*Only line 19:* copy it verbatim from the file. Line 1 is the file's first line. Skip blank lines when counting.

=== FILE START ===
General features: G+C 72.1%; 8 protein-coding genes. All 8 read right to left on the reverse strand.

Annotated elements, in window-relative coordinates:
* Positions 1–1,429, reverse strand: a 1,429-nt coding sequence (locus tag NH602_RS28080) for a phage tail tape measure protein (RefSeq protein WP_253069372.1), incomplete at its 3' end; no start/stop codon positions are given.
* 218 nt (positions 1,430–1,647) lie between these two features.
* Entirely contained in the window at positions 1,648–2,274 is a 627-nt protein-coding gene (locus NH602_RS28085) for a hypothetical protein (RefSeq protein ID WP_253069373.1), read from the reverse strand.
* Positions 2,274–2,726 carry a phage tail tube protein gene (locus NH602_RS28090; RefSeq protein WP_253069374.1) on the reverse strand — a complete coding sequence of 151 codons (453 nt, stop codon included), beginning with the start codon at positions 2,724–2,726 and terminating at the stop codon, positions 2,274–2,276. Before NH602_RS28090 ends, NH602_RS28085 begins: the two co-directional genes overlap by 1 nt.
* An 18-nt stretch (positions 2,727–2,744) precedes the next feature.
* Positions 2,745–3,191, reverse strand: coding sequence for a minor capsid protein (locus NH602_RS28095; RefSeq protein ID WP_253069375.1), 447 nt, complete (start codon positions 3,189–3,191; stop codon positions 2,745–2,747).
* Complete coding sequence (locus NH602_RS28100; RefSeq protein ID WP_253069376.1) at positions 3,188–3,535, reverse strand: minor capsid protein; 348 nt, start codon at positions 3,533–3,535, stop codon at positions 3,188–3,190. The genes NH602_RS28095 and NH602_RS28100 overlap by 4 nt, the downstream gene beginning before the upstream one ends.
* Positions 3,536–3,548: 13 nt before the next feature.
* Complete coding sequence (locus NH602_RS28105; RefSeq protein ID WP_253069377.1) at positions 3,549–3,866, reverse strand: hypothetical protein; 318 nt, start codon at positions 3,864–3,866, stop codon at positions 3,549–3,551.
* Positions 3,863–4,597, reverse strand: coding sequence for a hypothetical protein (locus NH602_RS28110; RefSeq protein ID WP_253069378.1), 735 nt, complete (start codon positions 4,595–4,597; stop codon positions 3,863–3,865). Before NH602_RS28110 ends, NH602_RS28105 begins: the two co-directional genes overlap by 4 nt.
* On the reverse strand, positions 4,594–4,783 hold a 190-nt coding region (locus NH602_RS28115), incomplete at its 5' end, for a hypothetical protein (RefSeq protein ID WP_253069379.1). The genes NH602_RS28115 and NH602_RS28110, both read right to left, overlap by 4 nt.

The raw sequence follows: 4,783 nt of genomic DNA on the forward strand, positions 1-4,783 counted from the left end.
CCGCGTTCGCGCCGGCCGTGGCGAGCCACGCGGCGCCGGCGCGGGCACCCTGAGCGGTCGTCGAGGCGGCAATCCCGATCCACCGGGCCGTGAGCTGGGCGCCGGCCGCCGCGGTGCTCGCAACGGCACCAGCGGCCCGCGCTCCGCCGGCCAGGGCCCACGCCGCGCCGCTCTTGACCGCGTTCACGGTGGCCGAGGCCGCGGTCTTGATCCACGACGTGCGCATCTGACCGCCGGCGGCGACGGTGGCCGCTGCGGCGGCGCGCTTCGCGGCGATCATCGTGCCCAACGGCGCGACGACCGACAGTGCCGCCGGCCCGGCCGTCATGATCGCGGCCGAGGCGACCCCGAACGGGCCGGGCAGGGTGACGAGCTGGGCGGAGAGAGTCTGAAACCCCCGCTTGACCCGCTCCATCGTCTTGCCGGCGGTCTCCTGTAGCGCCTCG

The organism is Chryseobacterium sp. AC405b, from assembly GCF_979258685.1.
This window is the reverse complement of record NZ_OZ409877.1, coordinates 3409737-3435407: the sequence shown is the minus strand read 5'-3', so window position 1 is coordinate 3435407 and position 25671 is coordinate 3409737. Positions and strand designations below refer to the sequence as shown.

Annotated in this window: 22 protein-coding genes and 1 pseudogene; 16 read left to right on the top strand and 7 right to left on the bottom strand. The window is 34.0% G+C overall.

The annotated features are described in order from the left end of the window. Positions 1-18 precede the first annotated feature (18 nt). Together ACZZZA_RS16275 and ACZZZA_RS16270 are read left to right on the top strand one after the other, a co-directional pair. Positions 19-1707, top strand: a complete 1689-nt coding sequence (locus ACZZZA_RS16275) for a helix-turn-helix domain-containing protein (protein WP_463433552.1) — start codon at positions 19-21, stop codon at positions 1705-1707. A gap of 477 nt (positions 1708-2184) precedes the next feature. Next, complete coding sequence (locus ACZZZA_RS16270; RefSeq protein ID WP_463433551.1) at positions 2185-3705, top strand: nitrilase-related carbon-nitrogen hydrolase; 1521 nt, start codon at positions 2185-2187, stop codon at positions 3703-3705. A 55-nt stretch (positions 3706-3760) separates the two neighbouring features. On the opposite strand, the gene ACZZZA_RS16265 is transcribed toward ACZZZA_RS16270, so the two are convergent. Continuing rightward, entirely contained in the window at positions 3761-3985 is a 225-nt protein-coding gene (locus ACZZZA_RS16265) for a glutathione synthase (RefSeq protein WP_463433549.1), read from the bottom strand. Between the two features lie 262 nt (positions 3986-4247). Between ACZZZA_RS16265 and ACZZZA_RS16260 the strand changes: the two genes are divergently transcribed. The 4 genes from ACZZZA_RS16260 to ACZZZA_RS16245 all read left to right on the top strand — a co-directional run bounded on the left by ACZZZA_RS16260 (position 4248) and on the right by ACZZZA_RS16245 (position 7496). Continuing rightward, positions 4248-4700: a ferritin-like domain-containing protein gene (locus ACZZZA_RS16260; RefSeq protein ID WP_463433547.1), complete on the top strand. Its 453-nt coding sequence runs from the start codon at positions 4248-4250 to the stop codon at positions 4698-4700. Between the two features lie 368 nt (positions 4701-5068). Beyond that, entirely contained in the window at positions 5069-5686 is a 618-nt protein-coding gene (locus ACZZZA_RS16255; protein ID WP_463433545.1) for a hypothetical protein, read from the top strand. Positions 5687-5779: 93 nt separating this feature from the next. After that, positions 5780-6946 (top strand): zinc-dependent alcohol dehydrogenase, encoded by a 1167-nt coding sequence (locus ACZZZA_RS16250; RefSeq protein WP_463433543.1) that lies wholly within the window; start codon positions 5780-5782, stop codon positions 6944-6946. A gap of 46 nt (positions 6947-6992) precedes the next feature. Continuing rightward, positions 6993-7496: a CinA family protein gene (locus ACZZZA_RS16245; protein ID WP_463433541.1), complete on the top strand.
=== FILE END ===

The annotated features are described in order from the left end of the window. Positions 1-18 precede the first annotated feature (18 nt). Together ACZZZA_RS16275 and ACZZZA_RS16270 are read left to right on the top strand one after the other, a co-directional pair. Positions 19-1707, top strand: a complete 1689-nt coding sequence (locus ACZZZA_RS16275) for a helix-turn-helix domain-containing protein (protein WP_463433552.1) — start codon at positions 19-21, stop codon at positions 1705-1707. A gap of 477 nt (positions 1708-2184) precedes the next feature. Next, complete coding sequence (locus ACZZZA_RS16270; RefSeq protein ID WP_463433551.1) at positions 2185-3705, top strand: nitrilase-related carbon-nitrogen hydrolase; 1521 nt, start codon at positions 2185-2187, stop codon at positions 3703-3705. A 55-nt stretch (positions 3706-3760) separates the two neighbouring features. On the opposite strand, the gene ACZZZA_RS16265 is transcribed toward ACZZZA_RS16270, so the two are convergent. Continuing rightward, entirely contained in the window at positions 3761-3985 is a 225-nt protein-coding gene (locus ACZZZA_RS16265) for a glutathione synthase (RefSeq protein WP_463433549.1), read from the bottom strand. Between the two features lie 262 nt (positions 3986-4247). Between ACZZZA_RS16265 and ACZZZA_RS16260 the strand changes: the two genes are divergently transcribed. The 4 genes from ACZZZA_RS16260 to ACZZZA_RS16245 all read left to right on the top strand — a co-directional run bounded on the left by ACZZZA_RS16260 (position 4248) and on the right by ACZZZA_RS16245 (position 7496). Continuing rightward, positions 4248-4700: a ferritin-like domain-containing protein gene (locus ACZZZA_RS16260; RefSeq protein ID WP_463433547.1), complete on the top strand. Its 453-nt coding sequence runs from the start codon at positions 4248-4250 to the stop codon at positions 4698-4700. Between the two features lie 368 nt (positions 4701-5068). Beyond that, entirely contained in the window at positions 5069-5686 is a 618-nt protein-coding gene (locus ACZZZA_RS16255; protein ID WP_463433545.1) for a hypothetical protein, read from the top strand. Positions 5687-5779: 93 nt separating this feature from the next. After that, positions 5780-6946 (top strand): zinc-dependent alcohol dehydrogenase, encoded by a 1167-nt coding sequence (locus ACZZZA_RS16250; RefSeq protein WP_463433543.1) that lies wholly within the window; start codon positions 5780-5782, stop codon positions 6944-6946. A gap of 46 nt (positions 6947-6992) precedes the next feature. Continuing rightward, positions 6993-7496: a CinA family protein gene (locus ACZZZA_RS16245; protein ID WP_463433541.1), complete on the top strand.